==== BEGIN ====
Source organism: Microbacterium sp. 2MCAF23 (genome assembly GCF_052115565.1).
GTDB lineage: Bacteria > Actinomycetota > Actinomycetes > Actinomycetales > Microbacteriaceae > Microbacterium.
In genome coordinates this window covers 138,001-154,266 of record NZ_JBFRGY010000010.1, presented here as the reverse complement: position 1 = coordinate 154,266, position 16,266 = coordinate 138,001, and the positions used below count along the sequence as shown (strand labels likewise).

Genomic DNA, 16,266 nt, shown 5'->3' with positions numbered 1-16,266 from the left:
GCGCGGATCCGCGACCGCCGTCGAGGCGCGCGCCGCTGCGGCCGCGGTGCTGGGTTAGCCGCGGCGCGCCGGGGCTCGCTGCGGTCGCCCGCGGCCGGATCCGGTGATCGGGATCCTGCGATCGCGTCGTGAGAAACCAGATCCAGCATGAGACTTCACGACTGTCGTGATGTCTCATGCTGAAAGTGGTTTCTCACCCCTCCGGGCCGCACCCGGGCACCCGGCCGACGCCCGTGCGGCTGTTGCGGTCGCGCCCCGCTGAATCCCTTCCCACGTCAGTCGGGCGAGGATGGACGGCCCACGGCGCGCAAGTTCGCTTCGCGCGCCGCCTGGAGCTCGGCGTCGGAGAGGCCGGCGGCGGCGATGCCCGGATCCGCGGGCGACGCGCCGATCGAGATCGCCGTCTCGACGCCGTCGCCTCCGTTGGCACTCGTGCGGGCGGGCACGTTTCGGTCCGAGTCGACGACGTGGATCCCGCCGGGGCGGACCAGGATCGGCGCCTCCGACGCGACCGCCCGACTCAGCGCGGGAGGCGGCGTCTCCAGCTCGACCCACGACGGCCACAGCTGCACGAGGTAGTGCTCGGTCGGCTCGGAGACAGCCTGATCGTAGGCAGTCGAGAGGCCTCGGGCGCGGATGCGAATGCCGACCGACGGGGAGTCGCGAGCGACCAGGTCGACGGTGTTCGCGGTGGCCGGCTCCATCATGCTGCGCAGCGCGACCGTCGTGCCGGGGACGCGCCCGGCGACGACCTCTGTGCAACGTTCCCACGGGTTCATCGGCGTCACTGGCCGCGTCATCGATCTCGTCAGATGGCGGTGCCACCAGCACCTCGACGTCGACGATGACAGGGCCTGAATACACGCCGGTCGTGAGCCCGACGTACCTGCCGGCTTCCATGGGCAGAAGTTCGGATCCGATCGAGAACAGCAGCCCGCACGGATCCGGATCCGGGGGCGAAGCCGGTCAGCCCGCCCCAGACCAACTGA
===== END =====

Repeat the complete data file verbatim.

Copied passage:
Source organism: Microbacterium sp. 2MCAF23 (genome assembly GCF_052115565.1).
GTDB lineage: Bacteria > Actinomycetota > Actinomycetes > Actinomycetales > Microbacteriaceae > Microbacterium.
In genome coordinates this window covers 138,001-154,266 of record NZ_JBFRGY010000010.1, presented here as the reverse complement: position 1 = coordinate 154,266, position 16,266 = coordinate 138,001, and the positions used below count along the sequence as shown (strand labels likewise).

Genomic DNA, 16,266 nt, shown 5'->3' with positions numbered 1-16,266 from the left:
GCGCGGATCCGCGACCGCCGTCGAGGCGCGCGCCGCTGCGGCCGCGGTGCTGGGTTAGCCGCGGCGCGCCGGGGCTCGCTGCGGTCGCCCGCGGCCGGATCCGGTGATCGGGATCCTGCGATCGCGTCGTGAGAAACCAGATCCAGCATGAGACTTCACGACTGTCGTGATGTCTCATGCTGAAAGTGGTTTCTCACCCCTCCGGGCCGCACCCGGGCACCCGGCCGACGCCCGTGCGGCTGTTGCGGTCGCGCCCCGCTGAATCCCTTCCCACGTCAGTCGGGCGAGGATGGACGGCCCACGGCGCGCAAGTTCGCTTCGCGCGCCGCCTGGAGCTCGGCGTCGGAGAGGCCGGCGGCGGCGATGCCCGGATCCGCGGGCGACGCGCCGATCGAGATCGCCGTCTCGACGCCGTCGCCTCCGTTGGCACTCGTGCGGGCGGGCACGTTTCGGTCCGAGTCGACGACGTGGATCCCGCCGGGGCGGACCAGGATCGGCGCCTCCGACGCGACCGCCCGACTCAGCGCGGGAGGCGGCGTCTCCAGCTCGACCCACGACGGCCACAGCTGCACGAGGTAGTGCTCGGTCGGCTCGGAGACAGCCTGATCGTAGGCAGTCGAGAGGCCTCGGGCGCGGATGCGAATGCCGACCGACGGGGAGTCGCGAGCGACCAGGTCGACGGTGTTCGCGGTGGCCGGCTCCATCATGCTGCGCAGCGCGACCGTCGTGCCGGGGACGCGCCCGGCGACGACCTCTGTGCAACGTTCCCACGGGTTCATCGGCGTCACTGGCCGCGTCATCGATCTCGTCAGATGGCGGTGCCACCAGCACCTCGACGTCGACGATGACAGGGCCTGAATACACGCCGGTCGTGAGCCCGACGTACCTGCCGGCTTCCATGGGCAGAAGTTCGGATCCGATCGAGAACAGCAGCCCGCACGGATCCGGATCCGGGGGCGAAGCCGGTCAGCCCGCCCCAGACCAACTGA